Somehow, online learning re-appears in the global media every summer. Last year, there was a lot of excitement about Udacity, an MIT initiative. The year before, it was Peer-to-Peer University. Do newspapers opt for online learning in the absence of other content (this was before the London Olympics)?
In July, the New York Times published two articles with opposing views about online learning. The first one, ‘Universities Reshaping Education on the Web’, announces a revolution in university education in the form of the Coursera online learning initiative. The second article – ‘The Trouble with Online Education’ - questions the very possibility of learning anything online. These two articles are indicative of the confusion that exists in the current discussion on online learning.
The first article (hype) sounds like a business promotion for Coursera, a new startup from Silicon Valley, which delivers online courses in cooperation with leading universities, including MIT and Harvard. When it comes to methodology, the article does not provide any strong argument that massive online learning can work. The article cites huge numbers (40.000 students have downloaded one professor’s videos) and future-oriented rhetoric (change the way we learn). In order to experience it directly, Diplo’s educational director, Hannah Slavik, attended one course to get a first-hand impression of what can and what cannot be taught in this way. Paradoxically, based on Hannah’s experience, Coursera courses are better than they appear in the NYT article. Yet, like all massive online learning, it can work for motivated people with good time management (still a minority in the world). The interaction, which is the key for effective online learning, is weak. For a more comprehensive evaluation see Hannah’s blog post.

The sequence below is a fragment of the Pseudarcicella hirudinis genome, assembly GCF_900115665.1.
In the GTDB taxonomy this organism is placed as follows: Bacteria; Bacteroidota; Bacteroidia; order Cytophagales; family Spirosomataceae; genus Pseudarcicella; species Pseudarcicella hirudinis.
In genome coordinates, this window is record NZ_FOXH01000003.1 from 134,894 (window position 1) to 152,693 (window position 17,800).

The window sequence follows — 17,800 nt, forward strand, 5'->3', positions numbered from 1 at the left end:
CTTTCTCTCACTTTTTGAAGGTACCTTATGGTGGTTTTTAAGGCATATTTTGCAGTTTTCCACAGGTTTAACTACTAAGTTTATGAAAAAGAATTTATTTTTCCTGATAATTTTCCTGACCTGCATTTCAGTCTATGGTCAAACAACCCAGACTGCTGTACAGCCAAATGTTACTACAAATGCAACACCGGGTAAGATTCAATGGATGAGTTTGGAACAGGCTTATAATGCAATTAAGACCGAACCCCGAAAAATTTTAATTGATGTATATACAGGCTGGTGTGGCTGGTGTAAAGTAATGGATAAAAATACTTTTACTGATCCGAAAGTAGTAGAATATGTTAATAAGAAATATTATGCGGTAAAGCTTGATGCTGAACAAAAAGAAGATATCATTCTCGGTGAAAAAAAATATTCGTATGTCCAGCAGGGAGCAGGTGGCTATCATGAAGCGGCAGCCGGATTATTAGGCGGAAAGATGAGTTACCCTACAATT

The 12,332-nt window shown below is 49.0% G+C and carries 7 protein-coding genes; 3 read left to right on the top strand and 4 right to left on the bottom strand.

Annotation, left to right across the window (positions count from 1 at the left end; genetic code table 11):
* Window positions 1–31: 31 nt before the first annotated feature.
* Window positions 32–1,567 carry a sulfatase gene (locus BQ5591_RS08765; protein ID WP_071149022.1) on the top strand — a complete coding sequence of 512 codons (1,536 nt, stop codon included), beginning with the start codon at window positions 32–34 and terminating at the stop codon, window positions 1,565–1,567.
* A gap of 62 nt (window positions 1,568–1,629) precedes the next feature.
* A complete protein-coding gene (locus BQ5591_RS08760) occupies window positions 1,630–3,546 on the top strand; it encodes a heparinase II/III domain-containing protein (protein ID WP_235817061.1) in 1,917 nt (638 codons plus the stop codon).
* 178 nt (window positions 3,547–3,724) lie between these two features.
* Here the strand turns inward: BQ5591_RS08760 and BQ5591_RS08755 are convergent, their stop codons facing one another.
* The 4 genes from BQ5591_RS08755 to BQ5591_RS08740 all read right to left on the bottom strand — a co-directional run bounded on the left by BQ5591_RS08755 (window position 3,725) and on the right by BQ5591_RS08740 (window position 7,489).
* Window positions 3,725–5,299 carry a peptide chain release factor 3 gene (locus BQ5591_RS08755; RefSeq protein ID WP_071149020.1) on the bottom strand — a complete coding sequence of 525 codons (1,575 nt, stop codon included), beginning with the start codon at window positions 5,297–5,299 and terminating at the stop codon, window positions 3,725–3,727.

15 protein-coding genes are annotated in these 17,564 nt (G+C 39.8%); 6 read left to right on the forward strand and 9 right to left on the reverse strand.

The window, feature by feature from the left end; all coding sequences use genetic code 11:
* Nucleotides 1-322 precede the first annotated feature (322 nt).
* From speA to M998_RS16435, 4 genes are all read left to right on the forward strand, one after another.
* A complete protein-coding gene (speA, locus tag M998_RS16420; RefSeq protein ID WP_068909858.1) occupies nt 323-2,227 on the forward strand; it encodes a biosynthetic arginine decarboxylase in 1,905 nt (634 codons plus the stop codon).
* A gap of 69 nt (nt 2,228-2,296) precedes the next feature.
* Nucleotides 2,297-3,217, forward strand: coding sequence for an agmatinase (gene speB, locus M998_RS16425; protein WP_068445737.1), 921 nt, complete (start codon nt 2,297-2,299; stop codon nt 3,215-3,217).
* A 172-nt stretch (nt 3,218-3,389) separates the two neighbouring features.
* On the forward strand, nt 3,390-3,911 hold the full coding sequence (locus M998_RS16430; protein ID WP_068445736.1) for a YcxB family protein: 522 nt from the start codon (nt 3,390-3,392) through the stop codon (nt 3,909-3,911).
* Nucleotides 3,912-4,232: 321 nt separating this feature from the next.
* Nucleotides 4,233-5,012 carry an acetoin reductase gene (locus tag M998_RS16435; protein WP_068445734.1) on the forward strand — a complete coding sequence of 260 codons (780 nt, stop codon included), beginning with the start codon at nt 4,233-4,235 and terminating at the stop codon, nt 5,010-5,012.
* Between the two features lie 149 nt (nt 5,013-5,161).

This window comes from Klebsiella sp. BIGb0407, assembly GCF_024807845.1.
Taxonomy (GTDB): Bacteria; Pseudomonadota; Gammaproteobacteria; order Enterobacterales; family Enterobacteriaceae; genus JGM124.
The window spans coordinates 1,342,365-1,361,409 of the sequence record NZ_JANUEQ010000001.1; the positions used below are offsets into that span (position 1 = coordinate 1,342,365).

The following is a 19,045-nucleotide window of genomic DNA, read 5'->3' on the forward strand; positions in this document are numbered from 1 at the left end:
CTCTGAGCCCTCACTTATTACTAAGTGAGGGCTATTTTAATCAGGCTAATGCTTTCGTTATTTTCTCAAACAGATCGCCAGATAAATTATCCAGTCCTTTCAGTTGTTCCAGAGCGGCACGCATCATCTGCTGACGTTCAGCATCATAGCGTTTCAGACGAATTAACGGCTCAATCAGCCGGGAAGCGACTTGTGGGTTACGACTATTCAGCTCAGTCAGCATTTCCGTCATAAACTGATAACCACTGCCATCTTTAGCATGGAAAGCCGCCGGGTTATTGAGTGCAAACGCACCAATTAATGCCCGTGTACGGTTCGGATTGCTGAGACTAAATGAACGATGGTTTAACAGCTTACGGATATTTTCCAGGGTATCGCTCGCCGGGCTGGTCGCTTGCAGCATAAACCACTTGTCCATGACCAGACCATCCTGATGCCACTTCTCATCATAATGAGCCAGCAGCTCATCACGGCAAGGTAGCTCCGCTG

The second article (skepticism) was written by Professor Mark Edmundson, who is obviously annoyed by the Coursera hype. He raises some very valid issues, including the social nature of learning, and the need for trust in the learning process. Effective teaching requires dialogue, not monologue, which he associates with online broadcasting learning models such as Coursera. He provides powerful arguments for the importance of social and emotional context for learning. After carefully analyzing what is needed for a successful learning experience, his arguments fall short by saying that such an experience cannot be created online.
Our experience, at DiploFoundation, from more than 15 years of online teaching, shows the opposite to be true. One can create the environment of trust and community necessary for online learning, by having a small groups of maximum 25 students. The process has to be carefully nurtured, sometimes moving more into coaching than teaching. Our experience from Diplo online learning shows that a surprisingly high level of bonding can be established in an online classroom. As in traditional classrooms, online learning requires time, interest and passion. On the learning path – online or traditional – there are no shortcuts. There are no online substitutes for empathy and social bonding which, very often, make or break our learning experience.
Have you experienced any online learning? Did it work for you? Do you think it can be achieved in a classroom of a thousand people?